Well, it’s been just a bit of time since my last update hasn’t it?
First, happy new year, second don’t worry. Work, a lot of it, in fact, has been going on while I’ve been away from the computer.
First thing’s first, as you may have seen on Instagram the truck is back from paint.
The professional paintwork was done by a local dealership painter (Al) here in Whitby that does custom work on the side at his home shop.
Al was recommended by Blair at Taylor’d Customs who’s been using him for his own personal project lately.
Considering what he started with Al did an absolutely phenomenal job on the firewall, inner fenders, doors, dash and roof.
Getting the truck back looking like a million bucks was the kick in the pants I needed to get back into the garage consistently.
Within days of the truck coming back, it didn’t take long for the urge to install the inner and outer fenders to become too great to ignore.
However, before the front end could go back on I had to figure out a rather important piece of the puzzle; the radiator.
Because of my front-end swap, a stock radiator was out of the picture. Similarly, because of my accessory drive, a mechanical fan was also out of the picture.
Thankfully, because I have Andy McJannett and Performance Improvements on my side, a solution wasn’t hard to find.
Andy suggested that I go with a ProForm Parts 1-2-3 series radiator set up for Projet Why Wait.
The 1-2-3 series or radiators are designed as a universal drop-in, save for a few minor trims that needed to be made to my already heavily modified radiator support.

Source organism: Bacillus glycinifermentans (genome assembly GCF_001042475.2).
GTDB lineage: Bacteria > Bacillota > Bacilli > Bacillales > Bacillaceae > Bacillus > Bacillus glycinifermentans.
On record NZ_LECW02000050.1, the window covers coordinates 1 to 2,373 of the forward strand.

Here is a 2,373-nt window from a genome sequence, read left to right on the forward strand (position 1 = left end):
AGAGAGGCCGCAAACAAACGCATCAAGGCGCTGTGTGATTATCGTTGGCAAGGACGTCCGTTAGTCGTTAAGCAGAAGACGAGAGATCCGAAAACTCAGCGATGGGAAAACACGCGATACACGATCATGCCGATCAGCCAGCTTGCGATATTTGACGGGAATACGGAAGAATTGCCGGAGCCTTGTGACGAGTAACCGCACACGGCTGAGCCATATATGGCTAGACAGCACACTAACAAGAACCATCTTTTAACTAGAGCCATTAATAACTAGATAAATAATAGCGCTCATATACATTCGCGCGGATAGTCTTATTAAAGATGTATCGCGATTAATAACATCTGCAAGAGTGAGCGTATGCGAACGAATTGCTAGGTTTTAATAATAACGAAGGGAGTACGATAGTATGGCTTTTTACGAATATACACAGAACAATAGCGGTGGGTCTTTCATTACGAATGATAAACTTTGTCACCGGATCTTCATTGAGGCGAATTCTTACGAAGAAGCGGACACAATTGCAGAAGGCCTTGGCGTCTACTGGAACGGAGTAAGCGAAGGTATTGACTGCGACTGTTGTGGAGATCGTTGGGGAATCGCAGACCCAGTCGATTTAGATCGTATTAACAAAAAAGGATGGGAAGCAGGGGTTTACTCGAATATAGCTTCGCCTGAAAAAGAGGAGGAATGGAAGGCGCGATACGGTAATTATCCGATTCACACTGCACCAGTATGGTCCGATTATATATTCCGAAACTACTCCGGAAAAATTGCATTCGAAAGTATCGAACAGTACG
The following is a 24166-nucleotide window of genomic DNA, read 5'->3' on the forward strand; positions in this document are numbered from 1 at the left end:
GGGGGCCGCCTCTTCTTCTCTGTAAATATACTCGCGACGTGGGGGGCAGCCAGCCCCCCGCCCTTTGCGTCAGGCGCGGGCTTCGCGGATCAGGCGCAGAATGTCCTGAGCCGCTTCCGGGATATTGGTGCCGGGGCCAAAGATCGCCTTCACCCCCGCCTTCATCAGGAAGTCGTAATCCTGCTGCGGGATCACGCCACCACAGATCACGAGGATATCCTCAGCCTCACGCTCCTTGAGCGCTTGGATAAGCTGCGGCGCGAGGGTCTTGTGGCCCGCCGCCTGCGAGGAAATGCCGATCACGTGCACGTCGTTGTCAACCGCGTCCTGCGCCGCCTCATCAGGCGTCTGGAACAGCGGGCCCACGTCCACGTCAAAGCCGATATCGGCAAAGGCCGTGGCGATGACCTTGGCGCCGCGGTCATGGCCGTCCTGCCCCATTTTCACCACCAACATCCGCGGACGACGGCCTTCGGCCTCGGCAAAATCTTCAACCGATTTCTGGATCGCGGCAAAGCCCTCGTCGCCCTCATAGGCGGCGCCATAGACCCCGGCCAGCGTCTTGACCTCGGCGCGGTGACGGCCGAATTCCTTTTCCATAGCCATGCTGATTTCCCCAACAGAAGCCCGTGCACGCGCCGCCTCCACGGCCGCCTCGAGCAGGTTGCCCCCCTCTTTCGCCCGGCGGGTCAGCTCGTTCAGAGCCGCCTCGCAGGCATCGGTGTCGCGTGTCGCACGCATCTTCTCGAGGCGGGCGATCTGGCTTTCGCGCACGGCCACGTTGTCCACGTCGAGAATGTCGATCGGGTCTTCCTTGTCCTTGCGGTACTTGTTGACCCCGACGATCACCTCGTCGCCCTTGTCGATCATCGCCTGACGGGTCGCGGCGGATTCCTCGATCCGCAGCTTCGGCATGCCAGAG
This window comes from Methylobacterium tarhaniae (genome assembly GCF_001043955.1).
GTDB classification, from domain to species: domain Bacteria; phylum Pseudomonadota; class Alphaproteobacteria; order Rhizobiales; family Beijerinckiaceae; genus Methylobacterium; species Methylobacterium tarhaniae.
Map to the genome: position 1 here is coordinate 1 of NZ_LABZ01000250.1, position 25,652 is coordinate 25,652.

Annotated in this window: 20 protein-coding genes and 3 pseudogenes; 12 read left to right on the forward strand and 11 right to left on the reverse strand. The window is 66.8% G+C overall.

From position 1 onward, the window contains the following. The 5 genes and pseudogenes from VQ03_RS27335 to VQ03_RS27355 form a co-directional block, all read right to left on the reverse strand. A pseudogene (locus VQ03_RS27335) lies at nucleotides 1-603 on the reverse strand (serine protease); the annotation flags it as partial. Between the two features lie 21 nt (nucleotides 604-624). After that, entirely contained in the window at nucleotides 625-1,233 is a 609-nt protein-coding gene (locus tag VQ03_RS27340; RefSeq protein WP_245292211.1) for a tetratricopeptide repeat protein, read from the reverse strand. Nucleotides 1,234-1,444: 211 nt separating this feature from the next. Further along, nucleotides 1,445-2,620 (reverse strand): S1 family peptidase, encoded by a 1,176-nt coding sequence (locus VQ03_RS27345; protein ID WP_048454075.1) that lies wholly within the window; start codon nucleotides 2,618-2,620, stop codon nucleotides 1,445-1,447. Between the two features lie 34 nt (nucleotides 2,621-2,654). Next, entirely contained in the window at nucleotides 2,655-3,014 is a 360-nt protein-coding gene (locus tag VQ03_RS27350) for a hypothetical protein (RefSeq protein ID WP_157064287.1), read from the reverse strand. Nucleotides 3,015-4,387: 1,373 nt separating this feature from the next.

The ProForm 1-2-3 kit also includes all the various relays, connectors and plugs to control the provided fan. I’ll be using my factory PCM to control my fan, but it’s nice that everything you need is included.
Just in case.
Clearly printed instructions are included as well, and it’s rated for 600hp. Quite a bit more than I need. For now.
Finally, as if everything else wasn’t enough, the radiator is also fitted with a steam port. An important feature for vehicles with LS V8 motors like mine.
Under the hood, the radiator is a snug fit, but there’s enough space for it all to work. And, being an all-in-one solution there’s no reason for me to fuss with it again.
Issyfab Speed & Engineering will be handling both the plumbing and wiring.
I’m very interested to see how Jeff (at IssyFab) manages to make it all work, but he assures me it “won’t be a problem”.
With the radiator selected and fit I could install the inner and outer fenders and loosely bolt everything together.
Because the rad will need to come in and out, I’ve left the grill off. For now.
After the front end was installed I had a local pinstriper, Stripes By Square, come by and line up the truck between the Mazda Rally White and patina blue paint.
The stripe really ties everything together. The Navy pulls from the darker blue found within my patina and provides great definition.
It’s great to see this render become closer and closer to reality.
As always, all that’s left is everything else but I’ve got a few things up my sleeve as the truck approaches road-worthy status this year.
That’s right. I said this year. I really want to drive this truck in 2022 and its foot to the floor to make it finally happen!
Thanks for the support so far and look forward to more in the land of Why Wait this year.